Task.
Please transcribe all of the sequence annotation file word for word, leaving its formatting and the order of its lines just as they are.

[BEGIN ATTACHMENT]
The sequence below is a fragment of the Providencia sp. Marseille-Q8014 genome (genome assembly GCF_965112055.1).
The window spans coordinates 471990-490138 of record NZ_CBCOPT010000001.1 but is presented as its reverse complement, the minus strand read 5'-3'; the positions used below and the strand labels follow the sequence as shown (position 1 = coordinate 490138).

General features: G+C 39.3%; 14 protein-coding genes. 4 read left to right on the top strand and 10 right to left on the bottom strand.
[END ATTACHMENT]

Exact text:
The sequence below is a fragment of the Providencia sp. Marseille-Q8014 genome (genome assembly GCF_965112055.1).
The window spans coordinates 471990-490138 of record NZ_CBCOPT010000001.1 but is presented as its reverse complement, the minus strand read 5'-3'; the positions used below and the strand labels follow the sequence as shown (position 1 = coordinate 490138).

General features: G+C 39.3%; 14 protein-coding genes. 4 read left to right on the top strand and 10 right to left on the bottom strand.